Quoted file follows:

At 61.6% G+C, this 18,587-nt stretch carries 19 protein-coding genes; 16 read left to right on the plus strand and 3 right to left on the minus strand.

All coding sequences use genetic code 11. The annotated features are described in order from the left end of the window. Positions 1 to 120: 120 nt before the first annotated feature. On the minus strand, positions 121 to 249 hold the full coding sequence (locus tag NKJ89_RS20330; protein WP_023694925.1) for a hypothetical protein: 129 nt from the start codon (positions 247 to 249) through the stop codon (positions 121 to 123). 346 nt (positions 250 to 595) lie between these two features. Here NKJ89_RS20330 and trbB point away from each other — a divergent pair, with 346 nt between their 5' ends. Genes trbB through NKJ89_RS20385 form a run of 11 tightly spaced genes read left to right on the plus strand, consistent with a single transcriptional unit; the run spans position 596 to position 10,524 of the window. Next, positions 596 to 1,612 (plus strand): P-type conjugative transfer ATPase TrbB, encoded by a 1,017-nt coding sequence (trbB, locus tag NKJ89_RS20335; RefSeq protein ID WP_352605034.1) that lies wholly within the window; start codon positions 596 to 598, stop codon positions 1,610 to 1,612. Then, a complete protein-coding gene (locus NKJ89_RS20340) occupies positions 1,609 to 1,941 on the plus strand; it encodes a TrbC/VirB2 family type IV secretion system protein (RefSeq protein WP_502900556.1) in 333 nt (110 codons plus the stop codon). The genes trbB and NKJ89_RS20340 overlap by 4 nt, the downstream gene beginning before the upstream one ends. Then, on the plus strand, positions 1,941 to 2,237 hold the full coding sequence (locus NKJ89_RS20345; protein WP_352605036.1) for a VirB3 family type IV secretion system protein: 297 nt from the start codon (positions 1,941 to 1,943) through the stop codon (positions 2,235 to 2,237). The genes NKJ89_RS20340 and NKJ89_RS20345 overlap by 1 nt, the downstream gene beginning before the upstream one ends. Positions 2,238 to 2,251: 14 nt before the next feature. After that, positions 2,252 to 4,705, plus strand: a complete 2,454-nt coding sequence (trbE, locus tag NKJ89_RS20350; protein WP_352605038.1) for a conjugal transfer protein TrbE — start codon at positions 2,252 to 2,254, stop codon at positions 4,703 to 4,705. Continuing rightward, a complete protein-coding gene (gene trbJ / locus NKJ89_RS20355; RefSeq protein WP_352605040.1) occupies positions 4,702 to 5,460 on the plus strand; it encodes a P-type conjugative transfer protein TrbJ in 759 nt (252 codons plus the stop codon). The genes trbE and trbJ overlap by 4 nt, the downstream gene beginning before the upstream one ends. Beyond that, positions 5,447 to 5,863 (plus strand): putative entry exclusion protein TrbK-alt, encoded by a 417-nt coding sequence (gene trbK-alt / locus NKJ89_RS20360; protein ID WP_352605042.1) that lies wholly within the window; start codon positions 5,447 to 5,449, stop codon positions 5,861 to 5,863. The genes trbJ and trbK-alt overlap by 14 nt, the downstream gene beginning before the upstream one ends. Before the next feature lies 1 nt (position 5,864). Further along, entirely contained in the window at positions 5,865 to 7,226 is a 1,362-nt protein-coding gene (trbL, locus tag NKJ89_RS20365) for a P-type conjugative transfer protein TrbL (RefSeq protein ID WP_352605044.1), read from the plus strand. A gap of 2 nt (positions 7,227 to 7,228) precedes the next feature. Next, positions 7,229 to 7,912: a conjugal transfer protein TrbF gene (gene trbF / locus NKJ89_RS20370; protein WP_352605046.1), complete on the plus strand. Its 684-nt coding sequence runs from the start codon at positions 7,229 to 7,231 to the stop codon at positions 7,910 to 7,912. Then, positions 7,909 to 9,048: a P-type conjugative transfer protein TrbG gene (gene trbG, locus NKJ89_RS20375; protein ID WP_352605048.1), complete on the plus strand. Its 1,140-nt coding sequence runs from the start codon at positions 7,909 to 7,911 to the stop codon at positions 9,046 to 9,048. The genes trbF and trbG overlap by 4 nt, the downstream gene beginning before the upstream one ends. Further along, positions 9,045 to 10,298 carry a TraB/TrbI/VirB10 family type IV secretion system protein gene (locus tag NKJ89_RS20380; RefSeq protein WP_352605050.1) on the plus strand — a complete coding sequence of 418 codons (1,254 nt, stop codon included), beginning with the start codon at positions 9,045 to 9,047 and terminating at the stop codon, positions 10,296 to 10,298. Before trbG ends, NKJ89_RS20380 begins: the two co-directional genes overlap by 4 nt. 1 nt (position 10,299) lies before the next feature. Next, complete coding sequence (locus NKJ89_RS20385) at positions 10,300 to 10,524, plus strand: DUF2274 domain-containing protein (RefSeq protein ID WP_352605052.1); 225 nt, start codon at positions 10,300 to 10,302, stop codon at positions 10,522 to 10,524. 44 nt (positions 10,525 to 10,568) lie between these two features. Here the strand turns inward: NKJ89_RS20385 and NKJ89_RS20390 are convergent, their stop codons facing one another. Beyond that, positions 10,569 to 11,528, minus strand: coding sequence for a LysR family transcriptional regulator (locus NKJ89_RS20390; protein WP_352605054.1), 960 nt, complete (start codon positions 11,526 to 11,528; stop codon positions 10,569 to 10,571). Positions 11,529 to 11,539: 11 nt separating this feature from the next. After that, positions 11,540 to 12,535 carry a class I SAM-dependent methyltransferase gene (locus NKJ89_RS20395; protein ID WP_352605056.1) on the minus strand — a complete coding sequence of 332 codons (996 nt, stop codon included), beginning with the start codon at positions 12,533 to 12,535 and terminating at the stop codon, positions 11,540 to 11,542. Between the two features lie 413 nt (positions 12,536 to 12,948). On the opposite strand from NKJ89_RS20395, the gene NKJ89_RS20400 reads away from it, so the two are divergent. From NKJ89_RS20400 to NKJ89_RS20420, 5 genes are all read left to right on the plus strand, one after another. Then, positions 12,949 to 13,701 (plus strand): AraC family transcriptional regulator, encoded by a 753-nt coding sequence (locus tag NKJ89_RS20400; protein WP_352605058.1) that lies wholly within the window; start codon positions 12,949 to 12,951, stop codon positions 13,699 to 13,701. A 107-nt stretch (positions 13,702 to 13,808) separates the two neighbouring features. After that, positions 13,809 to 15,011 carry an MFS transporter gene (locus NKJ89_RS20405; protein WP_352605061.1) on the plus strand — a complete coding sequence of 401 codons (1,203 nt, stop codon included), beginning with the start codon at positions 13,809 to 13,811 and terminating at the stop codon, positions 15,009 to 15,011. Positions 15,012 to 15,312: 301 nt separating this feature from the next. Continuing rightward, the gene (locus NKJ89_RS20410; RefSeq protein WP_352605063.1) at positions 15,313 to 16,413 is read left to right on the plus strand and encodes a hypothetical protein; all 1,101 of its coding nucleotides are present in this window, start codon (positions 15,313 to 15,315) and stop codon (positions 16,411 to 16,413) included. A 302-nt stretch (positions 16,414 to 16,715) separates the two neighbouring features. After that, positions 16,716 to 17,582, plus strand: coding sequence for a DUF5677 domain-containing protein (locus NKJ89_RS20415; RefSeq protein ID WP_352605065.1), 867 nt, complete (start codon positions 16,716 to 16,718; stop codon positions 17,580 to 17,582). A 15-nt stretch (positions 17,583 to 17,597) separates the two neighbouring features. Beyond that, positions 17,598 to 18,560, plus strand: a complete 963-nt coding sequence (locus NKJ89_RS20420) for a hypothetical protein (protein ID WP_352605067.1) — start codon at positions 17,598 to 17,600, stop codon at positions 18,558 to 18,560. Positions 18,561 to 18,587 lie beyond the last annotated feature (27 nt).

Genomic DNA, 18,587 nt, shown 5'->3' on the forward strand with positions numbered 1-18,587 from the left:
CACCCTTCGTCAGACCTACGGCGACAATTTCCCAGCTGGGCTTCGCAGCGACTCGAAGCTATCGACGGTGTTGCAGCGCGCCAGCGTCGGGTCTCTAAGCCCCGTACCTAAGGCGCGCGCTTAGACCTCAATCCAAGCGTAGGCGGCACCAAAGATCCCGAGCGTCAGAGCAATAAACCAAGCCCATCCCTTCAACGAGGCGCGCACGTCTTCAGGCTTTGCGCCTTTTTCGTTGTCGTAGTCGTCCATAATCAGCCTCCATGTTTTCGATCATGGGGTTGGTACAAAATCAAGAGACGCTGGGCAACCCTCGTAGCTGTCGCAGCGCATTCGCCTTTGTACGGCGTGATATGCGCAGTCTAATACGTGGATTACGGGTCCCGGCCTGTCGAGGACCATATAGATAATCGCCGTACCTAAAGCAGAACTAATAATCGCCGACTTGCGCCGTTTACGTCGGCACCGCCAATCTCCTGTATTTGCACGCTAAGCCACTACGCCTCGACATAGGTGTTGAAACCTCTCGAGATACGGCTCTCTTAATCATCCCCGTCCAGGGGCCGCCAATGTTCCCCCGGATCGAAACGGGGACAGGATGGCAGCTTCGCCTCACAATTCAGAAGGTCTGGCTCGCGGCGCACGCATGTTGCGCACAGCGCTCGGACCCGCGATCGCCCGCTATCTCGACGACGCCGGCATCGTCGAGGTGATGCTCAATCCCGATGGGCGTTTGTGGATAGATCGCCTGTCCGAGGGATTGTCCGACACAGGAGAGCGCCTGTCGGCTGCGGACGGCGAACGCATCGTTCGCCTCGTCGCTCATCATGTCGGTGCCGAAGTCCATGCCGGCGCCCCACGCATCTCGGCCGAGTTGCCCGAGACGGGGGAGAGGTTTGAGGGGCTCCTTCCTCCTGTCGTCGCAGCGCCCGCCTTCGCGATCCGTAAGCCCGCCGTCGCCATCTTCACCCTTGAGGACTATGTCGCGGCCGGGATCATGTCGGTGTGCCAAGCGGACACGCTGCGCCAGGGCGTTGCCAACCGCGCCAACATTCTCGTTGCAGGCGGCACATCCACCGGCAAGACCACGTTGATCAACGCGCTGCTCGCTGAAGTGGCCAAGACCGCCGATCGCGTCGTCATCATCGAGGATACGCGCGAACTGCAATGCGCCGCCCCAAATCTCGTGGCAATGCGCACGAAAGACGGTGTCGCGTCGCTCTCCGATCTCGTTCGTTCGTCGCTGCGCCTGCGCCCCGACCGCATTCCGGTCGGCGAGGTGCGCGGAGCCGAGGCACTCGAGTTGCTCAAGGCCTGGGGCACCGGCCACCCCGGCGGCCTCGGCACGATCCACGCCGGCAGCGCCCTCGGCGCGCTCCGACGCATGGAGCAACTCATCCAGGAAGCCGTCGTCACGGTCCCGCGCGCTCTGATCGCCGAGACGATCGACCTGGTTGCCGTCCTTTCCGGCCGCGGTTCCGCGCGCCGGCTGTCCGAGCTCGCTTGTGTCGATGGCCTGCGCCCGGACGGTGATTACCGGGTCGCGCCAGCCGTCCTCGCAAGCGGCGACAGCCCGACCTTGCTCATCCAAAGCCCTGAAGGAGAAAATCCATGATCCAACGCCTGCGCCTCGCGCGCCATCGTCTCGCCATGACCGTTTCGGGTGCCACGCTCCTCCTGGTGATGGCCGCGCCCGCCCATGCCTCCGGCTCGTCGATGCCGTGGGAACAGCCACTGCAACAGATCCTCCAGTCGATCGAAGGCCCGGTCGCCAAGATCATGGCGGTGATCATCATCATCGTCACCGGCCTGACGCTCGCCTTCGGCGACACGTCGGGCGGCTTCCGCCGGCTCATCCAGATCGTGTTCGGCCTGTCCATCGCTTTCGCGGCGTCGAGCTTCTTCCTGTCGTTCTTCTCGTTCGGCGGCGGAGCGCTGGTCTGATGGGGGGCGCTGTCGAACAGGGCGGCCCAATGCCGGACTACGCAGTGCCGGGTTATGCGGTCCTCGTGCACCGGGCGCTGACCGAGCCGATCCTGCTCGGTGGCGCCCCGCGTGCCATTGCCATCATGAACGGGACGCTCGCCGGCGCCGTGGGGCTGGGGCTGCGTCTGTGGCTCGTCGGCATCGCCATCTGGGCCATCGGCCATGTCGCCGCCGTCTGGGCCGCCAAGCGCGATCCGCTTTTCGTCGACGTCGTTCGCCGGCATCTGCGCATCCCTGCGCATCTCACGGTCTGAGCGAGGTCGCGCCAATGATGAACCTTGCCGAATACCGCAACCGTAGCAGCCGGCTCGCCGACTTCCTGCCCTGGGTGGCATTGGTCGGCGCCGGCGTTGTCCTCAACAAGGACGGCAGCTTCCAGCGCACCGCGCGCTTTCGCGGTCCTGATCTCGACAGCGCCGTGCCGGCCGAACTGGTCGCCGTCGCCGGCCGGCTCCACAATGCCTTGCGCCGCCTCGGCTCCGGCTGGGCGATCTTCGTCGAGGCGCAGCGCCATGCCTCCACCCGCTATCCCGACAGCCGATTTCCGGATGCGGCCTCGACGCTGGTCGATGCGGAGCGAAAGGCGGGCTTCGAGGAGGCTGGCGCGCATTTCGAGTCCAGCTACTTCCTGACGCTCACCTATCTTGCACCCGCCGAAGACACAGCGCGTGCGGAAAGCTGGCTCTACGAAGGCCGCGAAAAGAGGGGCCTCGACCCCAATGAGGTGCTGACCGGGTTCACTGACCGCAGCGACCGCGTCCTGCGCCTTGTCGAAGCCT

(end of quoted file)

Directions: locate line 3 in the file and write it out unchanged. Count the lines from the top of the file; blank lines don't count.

Genomic DNA, 18,587 nt, shown 5'->3' on the forward strand with positions numbered 1-18,587 from the left: